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:: A constitutional law blog by Scalia/Thomas fan David M. Wagner, M.A., J.D., Research Fellow, National Legal Foundation, and Teacher, Veritas Preparatory Academy. Opinions expressed here are those of the author and do not reflect those of the NLF or Veritas. :: bloghome | E-mail me ::

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    :: Thursday, June 28, 2012 ::
    The mighty Ed Whelan has noticed it too.

    He also takes on the question: who in fact wrote the "joint dissent"?  Ed first floats the view that the joint dissent was drafted as the Opinion of the Court, but then Roberts failed to find it persuasive, thus yanking its fifth vote. But OTOH, says Ed, why would the Chief not have assigned the Opinion of the Court to himself in the first place?

    Well, I defer to Ed on the mechanics and politics of these things, but it is perfectly clear that large swaths of the joint dissent bear unmistakable stylistic signs of Scalia; and I don't mean only that last two pages - the only parts that actually look like a dissent from the controlling opinion. Yet I don't insist that Scalia wrote the whole thing: occasionally it sags, suggesting the work of other hands.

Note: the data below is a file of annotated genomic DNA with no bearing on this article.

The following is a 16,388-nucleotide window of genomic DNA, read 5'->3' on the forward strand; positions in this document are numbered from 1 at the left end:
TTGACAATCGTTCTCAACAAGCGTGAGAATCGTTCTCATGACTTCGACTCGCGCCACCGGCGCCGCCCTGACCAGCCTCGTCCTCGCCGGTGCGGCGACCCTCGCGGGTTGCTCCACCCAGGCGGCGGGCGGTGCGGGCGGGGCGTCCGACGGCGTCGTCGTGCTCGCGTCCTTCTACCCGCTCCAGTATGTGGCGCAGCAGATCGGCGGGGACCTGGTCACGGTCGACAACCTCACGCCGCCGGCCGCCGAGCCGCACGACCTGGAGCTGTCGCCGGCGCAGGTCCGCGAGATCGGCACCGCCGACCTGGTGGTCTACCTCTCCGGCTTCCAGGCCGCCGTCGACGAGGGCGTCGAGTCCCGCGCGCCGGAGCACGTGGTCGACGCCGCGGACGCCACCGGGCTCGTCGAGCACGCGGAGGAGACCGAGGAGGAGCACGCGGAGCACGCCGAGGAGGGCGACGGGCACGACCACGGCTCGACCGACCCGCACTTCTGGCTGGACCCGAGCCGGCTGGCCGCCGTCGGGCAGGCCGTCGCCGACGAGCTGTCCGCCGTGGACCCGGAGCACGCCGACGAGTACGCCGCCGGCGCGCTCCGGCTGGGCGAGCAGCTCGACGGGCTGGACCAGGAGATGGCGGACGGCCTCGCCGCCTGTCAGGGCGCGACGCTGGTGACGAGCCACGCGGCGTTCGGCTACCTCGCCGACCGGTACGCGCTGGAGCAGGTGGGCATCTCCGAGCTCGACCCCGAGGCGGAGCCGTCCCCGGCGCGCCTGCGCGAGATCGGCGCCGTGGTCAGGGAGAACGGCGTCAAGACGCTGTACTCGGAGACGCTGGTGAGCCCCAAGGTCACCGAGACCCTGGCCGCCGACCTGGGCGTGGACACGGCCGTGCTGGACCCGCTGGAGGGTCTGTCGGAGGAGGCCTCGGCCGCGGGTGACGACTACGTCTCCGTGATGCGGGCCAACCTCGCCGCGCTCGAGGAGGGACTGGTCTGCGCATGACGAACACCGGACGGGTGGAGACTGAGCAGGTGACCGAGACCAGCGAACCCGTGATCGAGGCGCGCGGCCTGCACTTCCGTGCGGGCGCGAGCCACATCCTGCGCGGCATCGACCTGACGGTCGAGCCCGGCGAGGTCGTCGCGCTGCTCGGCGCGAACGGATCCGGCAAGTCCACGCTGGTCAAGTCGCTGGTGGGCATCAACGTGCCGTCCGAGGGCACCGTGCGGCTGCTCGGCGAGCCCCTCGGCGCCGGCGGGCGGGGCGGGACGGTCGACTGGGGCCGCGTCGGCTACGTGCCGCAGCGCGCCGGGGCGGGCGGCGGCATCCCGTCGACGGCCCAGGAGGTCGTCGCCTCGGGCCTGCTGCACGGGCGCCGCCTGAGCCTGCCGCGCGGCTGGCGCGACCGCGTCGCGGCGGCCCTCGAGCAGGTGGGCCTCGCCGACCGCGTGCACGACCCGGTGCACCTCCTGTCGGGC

(Do I sound here like a Jacobean drama prof discussing whether a disputed Shakespeare play, like "Two Noble Kinsmen of Edward III That Ends Well" or something, may have had a co-author?)

    Kennedy read out the bench version this morning; perhaps for this reason, NRO is running part of it under his by-line. Much honor to him to signing onto the whole thing. Why did he do the honors this morning? Maybe because "another Scalia dissent" would be too typical: showcasing support for the joint dissent's views from a perceived "moderate" has value. Or, perhaps to show solidarity despite some Scalia-Kennedy tangles in the past. Perhaps Kennedy originally had the assignment (from Roberts, to write for the Court), then courteously accepted some Scalia paragraphs.

    I don't know. But two things are clear: 1. There's a lot of Scalia in it. 2. A "joint dissent" (as opposed to a dissent by Justice A, joined by Justices B, C, and D) is rare, if not unprecedented, so we're being signalled that this is a very unusual situation.

    :: David M. Wagner 4:58 PM [+] ::

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